Looking Deeper at our Phenomenal Feminist: Laverne Cox

 

By Morgan Clark

Laverne Cox caught the public’s eye in her brilliant performance as Sophia Burset in the hit Netflix TV show Orange is the New Black. Cox’s character was a trans woman in prison fighting for the right to receive her hormones medication. For many of us, that character was the first open door into learning about trans women and the obstacles that they face daily. Cox’s role as Sophia was a very important piece of popular culture that allowed people, especially young adults, to become aware of and educated on trans women. But how did Laverne Cox get to Orange is the New Black?

Laverne started as a dancer at Marymount Manhattan College, but soon turned to acting. She started her career doing plays and appearing in small films during her senior year of college. While in college, Laverne started her transition and went from being gender conforming to being more femme, eventually beginning her medical transition and identifying as female. During this time, Cox was performing in drag clubs although she never truly identified as a drag queen.

Orange is the New Black was Cox’s big break, and it was really  big.  Her role earned her 3 Emmy nominations, a first in history for transgender women. Since the beginning of the Netflix show, Cox has gone on to acquire many other firsts. Such as actually winning and Emmy award for a film she executively produced called Laverne Cox presents: The T Word. And finally in 2017 she went on to become the first transgender person to play a transgender series regular on broadcast TV in her new role on CBS’s show Doubt.

But beyond TV and acting, Cox is also known for her advocacy for trans rights; speaking on the issues trans women have faced, particularly trans women of color. Cox works hard to highlight the narrative that Trans Women are systematic pushed into crime, homelessness and sex work. In 2017 Cox spoke against certain actions that the Trump administration had taken to disenfranchise trans women. Cox has also advocated for the HIV/AIDS community, making herself the first spokeswoman for Johnson and Johnson’s Band-Aid Red campaign. In an interview that Cox did with Johnson and Johnson she explains why advocating for the HIV/AIDS community and relief efforts are so important to her: “It’s about all of the friends in my life whom I have lost to HIV/AIDS over the years. It’s about the folks in my life who are currently living with HIV and the stigma they face. It’s about being in that fight, in partnership with them. It’s a tribute to them—and I love actionable things that people can do to make a difference.” Now you can find her actively on social media still speaking out against the injustice trans women face.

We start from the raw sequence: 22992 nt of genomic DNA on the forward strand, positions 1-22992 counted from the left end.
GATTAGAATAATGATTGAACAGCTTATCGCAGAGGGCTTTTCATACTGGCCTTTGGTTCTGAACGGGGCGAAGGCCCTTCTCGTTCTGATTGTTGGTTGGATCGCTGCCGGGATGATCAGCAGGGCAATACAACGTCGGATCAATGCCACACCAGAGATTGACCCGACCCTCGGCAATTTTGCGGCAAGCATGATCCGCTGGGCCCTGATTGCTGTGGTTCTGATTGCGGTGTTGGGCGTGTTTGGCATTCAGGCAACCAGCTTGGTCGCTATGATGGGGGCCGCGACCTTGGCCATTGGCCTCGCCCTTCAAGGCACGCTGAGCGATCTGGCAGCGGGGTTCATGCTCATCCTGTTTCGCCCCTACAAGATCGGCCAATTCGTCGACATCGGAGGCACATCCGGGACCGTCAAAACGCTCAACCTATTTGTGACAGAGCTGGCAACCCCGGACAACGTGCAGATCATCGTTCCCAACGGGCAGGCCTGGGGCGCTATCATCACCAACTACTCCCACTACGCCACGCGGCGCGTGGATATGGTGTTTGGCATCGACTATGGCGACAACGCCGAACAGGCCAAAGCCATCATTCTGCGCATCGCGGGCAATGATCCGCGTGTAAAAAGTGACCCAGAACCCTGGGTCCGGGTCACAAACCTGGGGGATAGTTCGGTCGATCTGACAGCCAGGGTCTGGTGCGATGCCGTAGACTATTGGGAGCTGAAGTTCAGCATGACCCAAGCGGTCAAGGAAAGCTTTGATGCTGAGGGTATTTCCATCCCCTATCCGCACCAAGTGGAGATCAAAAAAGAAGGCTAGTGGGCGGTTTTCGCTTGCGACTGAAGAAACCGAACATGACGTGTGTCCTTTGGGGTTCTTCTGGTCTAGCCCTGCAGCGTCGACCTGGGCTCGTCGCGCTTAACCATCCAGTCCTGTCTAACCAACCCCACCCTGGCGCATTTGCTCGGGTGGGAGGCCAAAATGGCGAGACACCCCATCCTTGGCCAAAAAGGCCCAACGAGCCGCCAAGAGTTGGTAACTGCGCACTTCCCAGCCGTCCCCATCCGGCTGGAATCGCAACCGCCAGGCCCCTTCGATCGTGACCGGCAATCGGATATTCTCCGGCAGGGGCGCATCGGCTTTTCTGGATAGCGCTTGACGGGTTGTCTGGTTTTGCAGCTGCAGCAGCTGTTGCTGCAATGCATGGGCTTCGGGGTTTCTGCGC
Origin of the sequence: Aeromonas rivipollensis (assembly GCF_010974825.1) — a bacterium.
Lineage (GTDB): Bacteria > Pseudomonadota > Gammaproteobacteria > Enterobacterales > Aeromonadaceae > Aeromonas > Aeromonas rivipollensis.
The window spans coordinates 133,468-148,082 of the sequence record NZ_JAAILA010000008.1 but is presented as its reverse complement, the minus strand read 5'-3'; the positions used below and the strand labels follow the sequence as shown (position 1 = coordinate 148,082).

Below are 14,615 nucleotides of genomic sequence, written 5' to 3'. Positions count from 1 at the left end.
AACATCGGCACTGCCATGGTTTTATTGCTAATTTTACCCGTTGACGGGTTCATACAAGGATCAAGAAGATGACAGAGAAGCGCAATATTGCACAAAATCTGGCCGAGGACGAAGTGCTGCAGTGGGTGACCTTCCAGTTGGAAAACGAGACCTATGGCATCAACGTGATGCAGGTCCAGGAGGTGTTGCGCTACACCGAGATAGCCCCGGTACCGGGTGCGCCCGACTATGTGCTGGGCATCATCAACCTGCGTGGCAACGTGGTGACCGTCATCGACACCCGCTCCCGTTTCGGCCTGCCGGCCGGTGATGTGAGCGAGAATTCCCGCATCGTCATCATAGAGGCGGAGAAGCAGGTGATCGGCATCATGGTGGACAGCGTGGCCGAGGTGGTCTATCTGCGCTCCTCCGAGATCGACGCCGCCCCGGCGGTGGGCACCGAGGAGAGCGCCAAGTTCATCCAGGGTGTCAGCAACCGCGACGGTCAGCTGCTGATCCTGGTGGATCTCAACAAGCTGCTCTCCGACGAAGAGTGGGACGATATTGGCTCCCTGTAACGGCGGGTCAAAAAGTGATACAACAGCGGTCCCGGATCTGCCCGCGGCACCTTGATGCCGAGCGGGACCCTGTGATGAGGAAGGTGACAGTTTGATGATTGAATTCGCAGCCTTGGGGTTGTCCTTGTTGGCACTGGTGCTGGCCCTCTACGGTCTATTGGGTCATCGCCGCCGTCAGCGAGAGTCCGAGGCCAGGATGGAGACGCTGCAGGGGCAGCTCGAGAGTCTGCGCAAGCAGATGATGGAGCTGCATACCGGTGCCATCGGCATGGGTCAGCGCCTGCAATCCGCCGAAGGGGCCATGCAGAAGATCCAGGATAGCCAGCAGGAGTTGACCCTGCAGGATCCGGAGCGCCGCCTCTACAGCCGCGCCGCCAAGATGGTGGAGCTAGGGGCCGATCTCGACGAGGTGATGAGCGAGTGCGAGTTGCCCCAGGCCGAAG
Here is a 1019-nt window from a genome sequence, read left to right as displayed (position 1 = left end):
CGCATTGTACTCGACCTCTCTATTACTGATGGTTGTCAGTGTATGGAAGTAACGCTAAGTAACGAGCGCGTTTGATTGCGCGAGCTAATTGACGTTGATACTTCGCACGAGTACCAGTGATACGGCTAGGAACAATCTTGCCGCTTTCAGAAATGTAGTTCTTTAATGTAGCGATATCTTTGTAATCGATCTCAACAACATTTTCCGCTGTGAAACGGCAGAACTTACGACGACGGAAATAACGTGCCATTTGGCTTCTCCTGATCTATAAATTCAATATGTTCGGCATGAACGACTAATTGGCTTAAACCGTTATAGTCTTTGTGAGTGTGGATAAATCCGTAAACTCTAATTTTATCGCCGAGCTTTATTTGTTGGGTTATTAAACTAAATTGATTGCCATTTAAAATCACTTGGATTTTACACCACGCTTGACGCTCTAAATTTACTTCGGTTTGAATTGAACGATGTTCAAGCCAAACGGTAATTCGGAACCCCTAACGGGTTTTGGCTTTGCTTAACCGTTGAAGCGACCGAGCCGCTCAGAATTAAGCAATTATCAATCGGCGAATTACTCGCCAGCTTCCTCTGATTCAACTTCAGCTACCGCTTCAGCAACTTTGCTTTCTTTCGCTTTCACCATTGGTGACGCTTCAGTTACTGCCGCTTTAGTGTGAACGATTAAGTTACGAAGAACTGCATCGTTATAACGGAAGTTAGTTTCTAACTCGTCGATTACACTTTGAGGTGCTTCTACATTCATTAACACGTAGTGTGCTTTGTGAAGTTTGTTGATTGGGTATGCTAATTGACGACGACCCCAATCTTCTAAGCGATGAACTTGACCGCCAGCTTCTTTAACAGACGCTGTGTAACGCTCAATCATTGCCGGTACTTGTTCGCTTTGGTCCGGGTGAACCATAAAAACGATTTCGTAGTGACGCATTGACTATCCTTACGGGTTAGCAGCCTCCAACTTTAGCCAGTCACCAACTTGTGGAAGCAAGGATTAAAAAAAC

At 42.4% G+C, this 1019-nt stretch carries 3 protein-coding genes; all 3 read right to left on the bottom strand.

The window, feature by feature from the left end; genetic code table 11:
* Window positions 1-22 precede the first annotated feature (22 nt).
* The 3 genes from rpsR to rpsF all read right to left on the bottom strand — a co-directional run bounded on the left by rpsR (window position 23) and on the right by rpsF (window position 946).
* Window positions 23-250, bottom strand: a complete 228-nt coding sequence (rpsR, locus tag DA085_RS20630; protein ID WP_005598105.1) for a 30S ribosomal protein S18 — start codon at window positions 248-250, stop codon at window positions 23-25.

Forced Sterilizations and Targeting Marginalized Communities

By Emma Gilham

Earlier this fall, whistleblower allegations at an ICE detention center in Georgia of forced sterilizations swept news headlines. Dawn Wooten, the whistleblower and former nurse at the center, claimed consent was not obtained for these procedures, the patients were not informed of what was happening, and those that objected were placed in solitary confinement. An investigation by the Department of Homeland Security has been opened into the misconduct at Irwin County Detention Center after significant urging from federal elected officials, as ethical questions such as obtaining informed consent and negligence have been raised. While the investigation is a start, it cannot be ignored that consistent complaints of misconduct have emerged from these detention centers and that the government has an unsavory history with forced sterilizations. The first eugenics law was passed in 1907 in Indiana, inspiring 31 other states to follow. In the CNN article, “In a horrifying history of forced sterilizations, some fear the US is beginning a new chapter”, “The laws, which led to officials ordering sterilizations of people they deemed ‘feeble-minded’ or ‘mentally defective,’” later became models for Nazi Germany.” Throughout the 20th century other government-backed forced sterilizations occurred, which unsurprisingly targeted BIPOC womxn. Civil Rights activist Fannie Lou Hamer had a non-consensual hysterectomy while she was having surgery for another health issue in 1961. She brought attention to the issue in her activism. Even into the 2000s, sterilizations were illegally funded by the state of California on incarcerated womxn. Time and time again vulnerable groups have been sterilized at increasing rates. To clarify, hysterectomies and tubal ligation are irreversible and valid forms of birth control. However, the aforementioned instances of forced sterilization often included preying on, coercing, or misinforming womxn into having these procedures. In the end, the investigation into the Irwin County Detention Center is just the tip of the iceberg.

“Stethoscope” by surroundsound5000 is licensed under CC BY-NC 2.0

Step Forward to No Violence

By Jordan Tunks

Domestic violence is a very serious in the United States. Domestic violence is defined as violence or abuse in a domestic setting such as a marriage or cohabitation. By definition, domestic violence does not cover stalking, threatening, controlling, or depriving and only covers physical assaults. According to ncadv.org 10 million women and men are physically abused each year by an intimate partner. That is 10% of the United State population. Domestic violence is more than twice as likely to happen to women than men. 1 in 4 women experience domestic violence compared to 1 in 9 men. Hawaii and California saw a problem with this and knew there needed to be a change.